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Habitat combination-what do you think?

Discussion in 'Habitat and Exhibit' started by Sikk, Aug 21, 2011.

  1. M.T.

    M.T. Active Member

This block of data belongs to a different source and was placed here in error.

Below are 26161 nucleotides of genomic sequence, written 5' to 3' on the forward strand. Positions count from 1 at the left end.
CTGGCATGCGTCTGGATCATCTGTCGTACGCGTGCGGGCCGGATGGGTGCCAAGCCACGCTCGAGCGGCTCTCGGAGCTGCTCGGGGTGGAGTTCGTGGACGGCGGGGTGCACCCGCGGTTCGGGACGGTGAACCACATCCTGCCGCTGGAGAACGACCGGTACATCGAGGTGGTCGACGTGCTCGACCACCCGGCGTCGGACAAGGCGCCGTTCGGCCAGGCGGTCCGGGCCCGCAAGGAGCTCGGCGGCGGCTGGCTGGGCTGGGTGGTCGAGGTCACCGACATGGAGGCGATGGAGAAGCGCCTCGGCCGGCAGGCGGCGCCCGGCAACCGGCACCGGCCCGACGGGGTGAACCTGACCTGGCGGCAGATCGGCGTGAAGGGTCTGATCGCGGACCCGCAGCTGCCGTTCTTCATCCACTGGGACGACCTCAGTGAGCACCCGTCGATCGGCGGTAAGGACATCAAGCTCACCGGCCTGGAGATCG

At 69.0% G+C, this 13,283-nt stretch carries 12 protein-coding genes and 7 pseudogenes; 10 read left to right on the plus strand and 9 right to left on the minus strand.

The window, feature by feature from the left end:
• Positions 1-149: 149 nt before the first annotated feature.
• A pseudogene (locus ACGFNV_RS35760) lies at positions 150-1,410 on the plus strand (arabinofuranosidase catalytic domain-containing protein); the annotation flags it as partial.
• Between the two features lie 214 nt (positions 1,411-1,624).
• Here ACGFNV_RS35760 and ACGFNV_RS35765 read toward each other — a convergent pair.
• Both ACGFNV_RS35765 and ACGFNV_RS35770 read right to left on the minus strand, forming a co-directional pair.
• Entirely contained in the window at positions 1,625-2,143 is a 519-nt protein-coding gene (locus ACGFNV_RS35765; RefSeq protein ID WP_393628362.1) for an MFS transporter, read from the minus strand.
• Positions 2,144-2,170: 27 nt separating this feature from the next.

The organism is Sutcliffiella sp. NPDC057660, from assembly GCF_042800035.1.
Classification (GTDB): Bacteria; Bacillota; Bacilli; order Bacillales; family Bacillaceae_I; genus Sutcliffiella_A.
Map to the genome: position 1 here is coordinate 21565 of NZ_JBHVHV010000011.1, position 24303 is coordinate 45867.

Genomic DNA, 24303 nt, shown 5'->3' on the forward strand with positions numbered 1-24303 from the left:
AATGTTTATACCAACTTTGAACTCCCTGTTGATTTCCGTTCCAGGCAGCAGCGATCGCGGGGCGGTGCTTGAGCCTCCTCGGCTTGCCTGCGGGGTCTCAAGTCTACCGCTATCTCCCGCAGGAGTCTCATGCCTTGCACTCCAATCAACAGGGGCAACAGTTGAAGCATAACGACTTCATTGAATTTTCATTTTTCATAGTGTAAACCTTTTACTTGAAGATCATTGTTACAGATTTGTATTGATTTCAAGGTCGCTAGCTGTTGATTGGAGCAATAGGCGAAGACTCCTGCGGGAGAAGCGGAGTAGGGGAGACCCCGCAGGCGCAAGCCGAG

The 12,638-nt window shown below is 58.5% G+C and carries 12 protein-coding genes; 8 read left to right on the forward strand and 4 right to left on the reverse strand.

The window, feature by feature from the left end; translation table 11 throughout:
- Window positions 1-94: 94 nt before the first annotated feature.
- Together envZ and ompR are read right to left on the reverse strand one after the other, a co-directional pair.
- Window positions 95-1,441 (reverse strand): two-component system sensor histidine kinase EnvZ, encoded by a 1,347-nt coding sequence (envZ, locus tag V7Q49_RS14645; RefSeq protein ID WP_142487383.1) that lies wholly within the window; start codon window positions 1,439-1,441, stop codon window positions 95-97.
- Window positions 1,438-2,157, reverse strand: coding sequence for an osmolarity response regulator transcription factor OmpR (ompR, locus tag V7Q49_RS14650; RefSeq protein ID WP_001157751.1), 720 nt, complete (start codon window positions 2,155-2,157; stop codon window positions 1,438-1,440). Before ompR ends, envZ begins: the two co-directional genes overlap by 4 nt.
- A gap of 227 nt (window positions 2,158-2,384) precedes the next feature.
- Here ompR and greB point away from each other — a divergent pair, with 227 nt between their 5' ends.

Now you're talking Marty! You see, I consider myself a Habitat specialist, and when the terms "line", "negative space", "positive space", and "flow" are used, it really is important that we as artists can relate to that. When there is a beautiful mount of a Ringneck Pheasant on top of a fence post, there is nothing worse than having a straight up fence post to stop the motion of the eye. Even though that same fence post may be straight up vertical out in the field, we want our pieces to flow. Normally, anything that is straight up vertical incorporated into an action scene will stop the movement of the viewers eye and prevent the piece as a whole to flow! It's no different than when we put a nice mounted fish on a piece of driftwood that is just a straight piece of wood. It might look great to the customer but we really know it could be better. Either dont use that particular piece or add to it some small weeds or roots. I dont mean those cheap plastic fake looking stuff either. Some of the best habitat roots and logs come from an uprooted cedar tree. I use that kind of stuff nearly daily. Anyways, back to the mink, the piece is very nice, but like I said earlier, I would eliminate the ice. Those icicles may form like that,doubtful, but they stop or slow down the movement of the piece. When viewing any piece, your eye should start at one point and make a circular motion and end up at the same place. That is when you know you have created a nice piece, Just my two cents worth!